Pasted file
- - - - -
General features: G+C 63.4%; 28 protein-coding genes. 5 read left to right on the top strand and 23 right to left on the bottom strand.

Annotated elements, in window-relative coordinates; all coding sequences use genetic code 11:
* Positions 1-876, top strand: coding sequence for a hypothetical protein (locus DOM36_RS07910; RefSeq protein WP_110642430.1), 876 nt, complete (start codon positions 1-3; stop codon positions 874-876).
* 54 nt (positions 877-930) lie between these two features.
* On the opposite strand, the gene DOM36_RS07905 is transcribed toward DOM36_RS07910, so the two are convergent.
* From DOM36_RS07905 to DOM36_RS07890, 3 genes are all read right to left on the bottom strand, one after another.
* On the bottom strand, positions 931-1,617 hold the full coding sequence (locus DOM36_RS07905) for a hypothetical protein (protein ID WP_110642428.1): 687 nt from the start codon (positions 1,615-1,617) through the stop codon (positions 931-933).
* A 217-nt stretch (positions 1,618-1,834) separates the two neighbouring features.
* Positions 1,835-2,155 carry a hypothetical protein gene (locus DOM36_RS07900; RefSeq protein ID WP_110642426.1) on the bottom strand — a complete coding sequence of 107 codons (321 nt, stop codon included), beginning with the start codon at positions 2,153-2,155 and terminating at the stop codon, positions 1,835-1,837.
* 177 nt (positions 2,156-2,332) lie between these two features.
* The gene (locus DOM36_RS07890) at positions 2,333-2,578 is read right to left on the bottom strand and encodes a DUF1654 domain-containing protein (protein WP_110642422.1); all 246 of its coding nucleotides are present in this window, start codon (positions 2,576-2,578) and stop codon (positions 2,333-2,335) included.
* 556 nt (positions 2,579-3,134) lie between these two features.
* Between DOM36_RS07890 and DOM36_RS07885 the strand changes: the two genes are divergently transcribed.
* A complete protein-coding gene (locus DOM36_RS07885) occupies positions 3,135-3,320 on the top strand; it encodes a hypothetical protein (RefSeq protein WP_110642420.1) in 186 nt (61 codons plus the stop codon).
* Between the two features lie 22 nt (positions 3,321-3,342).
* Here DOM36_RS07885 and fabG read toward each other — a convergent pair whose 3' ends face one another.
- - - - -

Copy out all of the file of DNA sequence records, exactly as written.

General features: G+C 63.4%; 28 protein-coding genes. 5 read left to right on the top strand and 23 right to left on the bottom strand.

Annotated elements, in window-relative coordinates; all coding sequences use genetic code 11:
* Positions 1-876, top strand: coding sequence for a hypothetical protein (locus DOM36_RS07910; RefSeq protein WP_110642430.1), 876 nt, complete (start codon positions 1-3; stop codon positions 874-876).
* 54 nt (positions 877-930) lie between these two features.
* On the opposite strand, the gene DOM36_RS07905 is transcribed toward DOM36_RS07910, so the two are convergent.
* From DOM36_RS07905 to DOM36_RS07890, 3 genes are all read right to left on the bottom strand, one after another.
* On the bottom strand, positions 931-1,617 hold the full coding sequence (locus DOM36_RS07905) for a hypothetical protein (protein ID WP_110642428.1): 687 nt from the start codon (positions 1,615-1,617) through the stop codon (positions 931-933).
* A 217-nt stretch (positions 1,618-1,834) separates the two neighbouring features.
* Positions 1,835-2,155 carry a hypothetical protein gene (locus DOM36_RS07900; RefSeq protein ID WP_110642426.1) on the bottom strand — a complete coding sequence of 107 codons (321 nt, stop codon included), beginning with the start codon at positions 2,153-2,155 and terminating at the stop codon, positions 1,835-1,837.
* 177 nt (positions 2,156-2,332) lie between these two features.
* The gene (locus DOM36_RS07890) at positions 2,333-2,578 is read right to left on the bottom strand and encodes a DUF1654 domain-containing protein (protein WP_110642422.1); all 246 of its coding nucleotides are present in this window, start codon (positions 2,576-2,578) and stop codon (positions 2,333-2,335) included.
* 556 nt (positions 2,579-3,134) lie between these two features.
* Between DOM36_RS07890 and DOM36_RS07885 the strand changes: the two genes are divergently transcribed.
* A complete protein-coding gene (locus DOM36_RS07885) occupies positions 3,135-3,320 on the top strand; it encodes a hypothetical protein (RefSeq protein WP_110642420.1) in 186 nt (61 codons plus the stop codon).
* Between the two features lie 22 nt (positions 3,321-3,342).
* Here DOM36_RS07885 and fabG read toward each other — a convergent pair whose 3' ends face one another.